Hyperthermia from septic shock may be indistinguishable from malignant hyperthermia. Dantrolene may be given in septicemia if the diagnosis is unclear. To determine if dantrolene is safe to use in sepsis, two studies were performed. In study 1, 18 anesthetized dogs in which profound septic shock was induced with 5 mg/kg of intravenous Escherichia coli endotoxin were randomized to receive (30 min later) intravenous injections of 10 mg/kg of dantrolene solution, the diluent of dantrolene, or maintenance intravenous fluids alone. The use of dantrolene solution and the diluent of dantrolene resulted in similar but transient statistically significant increases in the cardiac filling pressures and cardiac outputs and decreases in the vascular resistance compared with the control dogs. In a second study, 185 rats were randomized into five equal groups. Groups 1, 2, and 3 received 15 mg/kg of intraperitoneal Escherichia coli endotoxin followed 30 min later by 10 mg/kg of dantrolene solution, the diluent of dantrolene, or normal saline. Groups 4 and 5 received normal saline followed by dantrolene or normal saline. The survival of groups 1, 2, and 3 was less at 24 h (P < 0.0001) than that of either control group, but was not significantly different from one another. The results suggest dantrolene can be administered safely under clinical conditions where the cause of hyperthermia and shock cannot clearly be ascribed to malignant hyperthermia or septicemia.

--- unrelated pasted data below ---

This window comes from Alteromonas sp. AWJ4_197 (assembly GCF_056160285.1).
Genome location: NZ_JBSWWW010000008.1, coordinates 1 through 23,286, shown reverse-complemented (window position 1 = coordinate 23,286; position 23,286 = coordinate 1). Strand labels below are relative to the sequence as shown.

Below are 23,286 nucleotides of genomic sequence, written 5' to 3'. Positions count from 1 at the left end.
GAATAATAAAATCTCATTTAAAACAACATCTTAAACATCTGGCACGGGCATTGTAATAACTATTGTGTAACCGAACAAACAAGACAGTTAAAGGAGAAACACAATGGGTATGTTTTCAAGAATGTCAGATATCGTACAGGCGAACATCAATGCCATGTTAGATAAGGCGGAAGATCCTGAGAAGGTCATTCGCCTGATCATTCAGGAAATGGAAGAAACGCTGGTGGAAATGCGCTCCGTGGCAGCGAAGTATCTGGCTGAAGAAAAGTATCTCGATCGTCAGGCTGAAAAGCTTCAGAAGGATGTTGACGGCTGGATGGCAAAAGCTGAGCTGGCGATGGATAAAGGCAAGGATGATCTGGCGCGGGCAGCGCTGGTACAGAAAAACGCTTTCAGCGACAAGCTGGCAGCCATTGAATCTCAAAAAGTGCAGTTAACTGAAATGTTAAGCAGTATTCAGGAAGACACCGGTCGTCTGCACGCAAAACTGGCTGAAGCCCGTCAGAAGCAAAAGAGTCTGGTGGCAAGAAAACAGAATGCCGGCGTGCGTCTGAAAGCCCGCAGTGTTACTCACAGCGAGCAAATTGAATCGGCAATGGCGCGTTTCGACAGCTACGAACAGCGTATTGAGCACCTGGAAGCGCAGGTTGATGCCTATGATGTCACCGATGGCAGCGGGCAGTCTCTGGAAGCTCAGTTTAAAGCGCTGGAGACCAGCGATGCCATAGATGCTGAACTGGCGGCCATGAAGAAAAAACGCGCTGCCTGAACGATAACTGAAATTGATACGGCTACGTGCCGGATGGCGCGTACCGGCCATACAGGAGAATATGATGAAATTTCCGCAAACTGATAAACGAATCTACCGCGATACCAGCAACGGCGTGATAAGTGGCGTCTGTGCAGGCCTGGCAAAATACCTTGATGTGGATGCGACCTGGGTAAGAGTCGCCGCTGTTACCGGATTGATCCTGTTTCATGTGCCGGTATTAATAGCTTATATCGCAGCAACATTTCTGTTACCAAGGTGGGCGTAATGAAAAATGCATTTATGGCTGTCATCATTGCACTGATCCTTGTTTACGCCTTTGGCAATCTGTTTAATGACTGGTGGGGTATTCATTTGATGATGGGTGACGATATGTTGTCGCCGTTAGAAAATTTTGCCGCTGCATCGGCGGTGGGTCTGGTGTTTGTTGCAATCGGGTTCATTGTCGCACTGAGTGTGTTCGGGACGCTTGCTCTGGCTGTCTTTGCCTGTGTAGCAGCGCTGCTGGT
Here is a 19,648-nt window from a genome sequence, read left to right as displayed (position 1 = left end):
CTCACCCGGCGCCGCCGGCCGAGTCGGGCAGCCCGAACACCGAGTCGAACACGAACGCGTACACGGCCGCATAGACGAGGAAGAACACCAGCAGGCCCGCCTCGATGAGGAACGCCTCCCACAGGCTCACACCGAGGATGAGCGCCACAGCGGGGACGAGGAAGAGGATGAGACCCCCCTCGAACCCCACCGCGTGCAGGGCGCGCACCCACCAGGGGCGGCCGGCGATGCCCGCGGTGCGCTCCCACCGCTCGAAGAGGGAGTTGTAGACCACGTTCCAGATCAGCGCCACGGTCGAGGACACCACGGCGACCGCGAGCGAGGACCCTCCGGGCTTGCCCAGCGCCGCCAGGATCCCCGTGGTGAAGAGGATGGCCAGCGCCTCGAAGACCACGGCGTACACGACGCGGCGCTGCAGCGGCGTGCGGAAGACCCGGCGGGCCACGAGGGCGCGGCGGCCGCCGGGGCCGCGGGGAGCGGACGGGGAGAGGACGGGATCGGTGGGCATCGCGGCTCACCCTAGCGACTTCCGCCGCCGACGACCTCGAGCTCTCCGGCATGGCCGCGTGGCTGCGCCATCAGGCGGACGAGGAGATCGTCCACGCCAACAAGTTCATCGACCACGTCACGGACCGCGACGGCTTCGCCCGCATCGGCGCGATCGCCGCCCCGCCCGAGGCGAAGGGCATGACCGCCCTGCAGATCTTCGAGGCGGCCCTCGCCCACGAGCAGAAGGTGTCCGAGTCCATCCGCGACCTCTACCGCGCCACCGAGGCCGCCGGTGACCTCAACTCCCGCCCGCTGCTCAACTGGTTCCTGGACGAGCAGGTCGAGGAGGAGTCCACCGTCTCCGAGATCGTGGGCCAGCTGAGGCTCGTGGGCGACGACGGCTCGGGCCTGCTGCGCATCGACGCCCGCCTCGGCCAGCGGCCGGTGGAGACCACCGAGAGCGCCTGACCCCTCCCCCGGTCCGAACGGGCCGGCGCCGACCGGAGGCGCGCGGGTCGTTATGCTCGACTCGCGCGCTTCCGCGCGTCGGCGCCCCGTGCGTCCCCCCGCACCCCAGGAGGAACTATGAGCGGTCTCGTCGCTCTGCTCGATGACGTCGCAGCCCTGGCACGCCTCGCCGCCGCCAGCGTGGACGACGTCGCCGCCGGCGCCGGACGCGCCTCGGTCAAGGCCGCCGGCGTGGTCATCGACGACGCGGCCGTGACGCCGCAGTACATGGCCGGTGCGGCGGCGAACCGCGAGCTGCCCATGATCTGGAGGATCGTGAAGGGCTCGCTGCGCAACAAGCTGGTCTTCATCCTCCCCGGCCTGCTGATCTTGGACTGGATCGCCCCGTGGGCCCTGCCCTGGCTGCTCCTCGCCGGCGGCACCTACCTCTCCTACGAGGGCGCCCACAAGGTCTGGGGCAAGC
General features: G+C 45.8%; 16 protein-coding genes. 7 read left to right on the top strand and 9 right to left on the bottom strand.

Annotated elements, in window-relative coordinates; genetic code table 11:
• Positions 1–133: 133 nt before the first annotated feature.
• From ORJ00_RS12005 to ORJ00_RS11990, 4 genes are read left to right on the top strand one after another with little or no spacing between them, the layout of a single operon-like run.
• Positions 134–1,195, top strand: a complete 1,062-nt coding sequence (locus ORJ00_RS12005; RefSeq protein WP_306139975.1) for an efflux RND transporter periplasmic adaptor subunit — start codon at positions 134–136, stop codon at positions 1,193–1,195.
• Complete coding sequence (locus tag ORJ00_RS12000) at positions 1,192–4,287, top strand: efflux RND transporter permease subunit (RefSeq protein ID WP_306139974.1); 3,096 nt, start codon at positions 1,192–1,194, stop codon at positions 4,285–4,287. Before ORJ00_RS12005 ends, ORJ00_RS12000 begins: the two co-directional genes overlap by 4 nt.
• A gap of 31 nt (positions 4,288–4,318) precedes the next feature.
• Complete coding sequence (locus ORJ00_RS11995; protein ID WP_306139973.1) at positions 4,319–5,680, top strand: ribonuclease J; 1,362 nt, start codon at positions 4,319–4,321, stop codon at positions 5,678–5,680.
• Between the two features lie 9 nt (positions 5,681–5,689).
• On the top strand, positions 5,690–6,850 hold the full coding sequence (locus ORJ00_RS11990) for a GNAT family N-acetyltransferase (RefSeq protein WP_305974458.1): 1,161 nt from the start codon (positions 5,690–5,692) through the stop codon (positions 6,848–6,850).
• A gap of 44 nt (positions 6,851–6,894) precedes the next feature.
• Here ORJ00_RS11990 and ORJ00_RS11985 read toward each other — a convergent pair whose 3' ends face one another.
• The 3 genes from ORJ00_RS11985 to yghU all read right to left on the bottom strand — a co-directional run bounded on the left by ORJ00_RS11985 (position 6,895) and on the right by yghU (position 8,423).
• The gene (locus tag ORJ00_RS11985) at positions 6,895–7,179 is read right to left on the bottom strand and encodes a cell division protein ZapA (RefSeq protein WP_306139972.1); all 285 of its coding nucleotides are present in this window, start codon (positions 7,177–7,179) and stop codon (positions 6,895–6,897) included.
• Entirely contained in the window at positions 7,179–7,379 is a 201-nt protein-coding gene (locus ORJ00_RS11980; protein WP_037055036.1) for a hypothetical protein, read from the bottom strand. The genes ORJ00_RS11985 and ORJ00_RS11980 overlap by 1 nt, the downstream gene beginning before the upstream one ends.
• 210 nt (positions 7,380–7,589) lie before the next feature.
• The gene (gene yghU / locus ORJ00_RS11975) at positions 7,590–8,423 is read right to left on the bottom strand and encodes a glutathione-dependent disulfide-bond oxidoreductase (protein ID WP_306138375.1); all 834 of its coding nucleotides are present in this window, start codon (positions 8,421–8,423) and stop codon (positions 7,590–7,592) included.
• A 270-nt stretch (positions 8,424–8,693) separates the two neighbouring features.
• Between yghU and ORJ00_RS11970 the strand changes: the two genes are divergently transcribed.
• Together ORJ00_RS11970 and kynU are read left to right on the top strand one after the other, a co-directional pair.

|Original language||English (US)|
|Number of pages||6|
|Journal||Anesthesia and analgesia|
|State||Published - 1991|